The differences between Scotland and England have deep cultural and religious roots. Unlike the “Church of England”, the “Church of Scotland” is not Anglican, but Presbyterian Reformed.
The introduction of the Reformation took a long time and until the middle of the 18th century was marked by bloody rebellions of the so-called Jacobites. Among them, those who fought for the royal house of Stuarts were the “Highlanders” who remained Catholic and organized into traditional clans. In the end they succumbed to the superior military power of the British.
After the suppression of the last Jacobite rebellion in 1745, the English crown attacked the remaining supporters with great vigor. Among other things, he forbade the Highlanders from carrying arms and cultivating Gaelic culture. It was not until the so-called Catholic Relief Act of 1791 that Catholics were allowed to worship, hold religious instruction, and form inconspicuous churches again throughout the United Kingdom.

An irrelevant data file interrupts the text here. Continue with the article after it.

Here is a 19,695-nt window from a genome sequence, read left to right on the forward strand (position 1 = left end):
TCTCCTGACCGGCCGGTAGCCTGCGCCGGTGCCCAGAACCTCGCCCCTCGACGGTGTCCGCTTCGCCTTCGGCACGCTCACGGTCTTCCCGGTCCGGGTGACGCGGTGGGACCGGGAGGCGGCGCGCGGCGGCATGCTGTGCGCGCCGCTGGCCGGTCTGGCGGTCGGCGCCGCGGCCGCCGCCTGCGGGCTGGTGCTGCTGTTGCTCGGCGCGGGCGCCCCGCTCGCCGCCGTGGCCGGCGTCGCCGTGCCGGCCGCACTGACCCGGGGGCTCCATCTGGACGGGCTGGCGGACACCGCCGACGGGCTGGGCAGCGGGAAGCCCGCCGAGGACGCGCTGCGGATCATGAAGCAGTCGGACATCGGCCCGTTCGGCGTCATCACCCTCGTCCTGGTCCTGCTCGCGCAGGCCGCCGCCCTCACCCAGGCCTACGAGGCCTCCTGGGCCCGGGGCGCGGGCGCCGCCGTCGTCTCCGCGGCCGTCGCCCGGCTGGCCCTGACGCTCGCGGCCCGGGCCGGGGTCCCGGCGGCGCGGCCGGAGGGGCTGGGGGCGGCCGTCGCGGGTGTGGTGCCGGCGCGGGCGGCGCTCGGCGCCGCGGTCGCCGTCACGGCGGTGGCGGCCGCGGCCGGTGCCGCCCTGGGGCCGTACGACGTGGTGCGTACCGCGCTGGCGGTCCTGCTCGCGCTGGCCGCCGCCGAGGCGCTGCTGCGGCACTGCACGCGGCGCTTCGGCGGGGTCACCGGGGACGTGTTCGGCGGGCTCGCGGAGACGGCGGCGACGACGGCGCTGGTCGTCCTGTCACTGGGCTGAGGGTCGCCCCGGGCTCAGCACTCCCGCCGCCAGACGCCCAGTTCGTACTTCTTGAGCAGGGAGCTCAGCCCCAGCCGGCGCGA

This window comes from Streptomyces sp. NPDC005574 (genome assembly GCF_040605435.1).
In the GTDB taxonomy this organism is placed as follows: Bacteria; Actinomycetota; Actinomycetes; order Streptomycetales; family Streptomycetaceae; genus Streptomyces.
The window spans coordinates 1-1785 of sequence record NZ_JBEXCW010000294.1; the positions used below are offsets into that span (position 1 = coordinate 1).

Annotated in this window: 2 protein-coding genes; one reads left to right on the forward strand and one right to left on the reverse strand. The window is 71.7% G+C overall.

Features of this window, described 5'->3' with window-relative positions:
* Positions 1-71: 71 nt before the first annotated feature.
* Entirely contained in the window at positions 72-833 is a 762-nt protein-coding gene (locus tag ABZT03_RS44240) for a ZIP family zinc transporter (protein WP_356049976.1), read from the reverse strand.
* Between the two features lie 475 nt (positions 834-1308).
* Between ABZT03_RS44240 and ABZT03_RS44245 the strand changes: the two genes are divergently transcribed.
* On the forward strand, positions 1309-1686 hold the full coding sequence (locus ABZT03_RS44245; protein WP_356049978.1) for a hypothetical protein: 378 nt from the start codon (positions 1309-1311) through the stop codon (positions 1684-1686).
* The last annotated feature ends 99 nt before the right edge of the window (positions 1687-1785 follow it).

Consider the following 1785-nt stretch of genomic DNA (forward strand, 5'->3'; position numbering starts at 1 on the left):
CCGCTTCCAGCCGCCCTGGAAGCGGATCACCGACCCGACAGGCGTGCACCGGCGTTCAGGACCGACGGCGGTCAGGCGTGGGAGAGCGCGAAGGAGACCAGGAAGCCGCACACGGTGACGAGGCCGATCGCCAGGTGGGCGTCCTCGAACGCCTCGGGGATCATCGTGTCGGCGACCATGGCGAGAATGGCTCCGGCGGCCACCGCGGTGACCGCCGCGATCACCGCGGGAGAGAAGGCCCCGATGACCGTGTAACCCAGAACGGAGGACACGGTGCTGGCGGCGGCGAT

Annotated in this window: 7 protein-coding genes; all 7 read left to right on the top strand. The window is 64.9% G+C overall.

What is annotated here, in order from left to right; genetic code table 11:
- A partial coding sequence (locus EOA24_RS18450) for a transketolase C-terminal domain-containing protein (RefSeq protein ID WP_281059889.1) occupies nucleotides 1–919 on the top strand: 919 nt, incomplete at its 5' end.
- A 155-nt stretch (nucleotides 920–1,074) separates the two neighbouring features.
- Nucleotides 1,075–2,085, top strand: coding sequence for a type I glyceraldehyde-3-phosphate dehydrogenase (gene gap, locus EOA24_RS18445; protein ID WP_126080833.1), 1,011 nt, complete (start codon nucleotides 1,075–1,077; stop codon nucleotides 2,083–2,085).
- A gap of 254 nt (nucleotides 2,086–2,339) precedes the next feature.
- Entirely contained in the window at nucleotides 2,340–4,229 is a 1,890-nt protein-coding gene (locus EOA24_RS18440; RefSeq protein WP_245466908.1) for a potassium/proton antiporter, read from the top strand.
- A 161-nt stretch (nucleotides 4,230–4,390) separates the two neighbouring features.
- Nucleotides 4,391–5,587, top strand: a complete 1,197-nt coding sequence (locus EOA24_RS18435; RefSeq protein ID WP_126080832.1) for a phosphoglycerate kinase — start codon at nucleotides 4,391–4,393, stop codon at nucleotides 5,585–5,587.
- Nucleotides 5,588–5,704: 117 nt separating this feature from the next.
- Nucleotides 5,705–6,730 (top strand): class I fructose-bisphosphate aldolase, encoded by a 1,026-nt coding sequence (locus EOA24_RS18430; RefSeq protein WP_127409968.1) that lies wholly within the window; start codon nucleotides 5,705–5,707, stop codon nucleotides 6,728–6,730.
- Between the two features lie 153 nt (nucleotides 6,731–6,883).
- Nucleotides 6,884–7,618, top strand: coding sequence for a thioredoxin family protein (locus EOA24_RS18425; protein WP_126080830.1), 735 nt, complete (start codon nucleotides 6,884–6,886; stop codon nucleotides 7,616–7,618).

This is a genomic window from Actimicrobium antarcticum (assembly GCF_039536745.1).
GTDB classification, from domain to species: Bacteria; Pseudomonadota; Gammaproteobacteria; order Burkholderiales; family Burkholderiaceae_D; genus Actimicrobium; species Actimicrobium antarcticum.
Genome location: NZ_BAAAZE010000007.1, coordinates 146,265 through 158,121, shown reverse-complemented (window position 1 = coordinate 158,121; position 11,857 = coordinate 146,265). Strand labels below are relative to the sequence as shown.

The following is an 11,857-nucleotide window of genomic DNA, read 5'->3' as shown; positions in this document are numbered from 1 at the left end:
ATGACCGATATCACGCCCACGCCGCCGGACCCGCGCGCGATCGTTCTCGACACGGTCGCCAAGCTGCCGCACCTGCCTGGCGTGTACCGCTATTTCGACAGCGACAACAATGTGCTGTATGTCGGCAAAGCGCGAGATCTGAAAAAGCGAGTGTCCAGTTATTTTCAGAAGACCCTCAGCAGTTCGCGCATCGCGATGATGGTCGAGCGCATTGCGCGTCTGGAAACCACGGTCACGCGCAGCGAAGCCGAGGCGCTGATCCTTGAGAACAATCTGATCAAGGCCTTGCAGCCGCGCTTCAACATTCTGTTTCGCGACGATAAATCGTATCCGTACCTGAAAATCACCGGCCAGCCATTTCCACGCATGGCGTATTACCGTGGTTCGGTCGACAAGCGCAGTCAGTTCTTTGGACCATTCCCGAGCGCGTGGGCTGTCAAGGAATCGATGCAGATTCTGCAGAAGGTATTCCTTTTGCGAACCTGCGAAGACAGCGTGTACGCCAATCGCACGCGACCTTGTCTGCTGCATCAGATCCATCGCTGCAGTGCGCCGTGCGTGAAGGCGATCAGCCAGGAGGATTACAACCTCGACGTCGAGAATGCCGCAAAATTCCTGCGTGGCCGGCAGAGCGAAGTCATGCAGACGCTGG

According to the most recent 2011 census, approximately 54 percent of the Scottish population entered the Christian denomination. The Reformed National Church was the strongest religious community with 32.4 percent, the Catholic Church the second strongest with 15.9 percent; It benefits from immigration from Poland, Italy and Lithuania. Other Christian denominations increased by 5.5 percent.
The number of people with no religious affiliation has increased significantly recently. The 2011 Census showed that Scotland accounts for 36.7 percent of the population, an increase of 9 percent from ten years ago. Another 7 percent gave no information about religion (2001: 5 percent). (KNA / AS: 04/28/2019)
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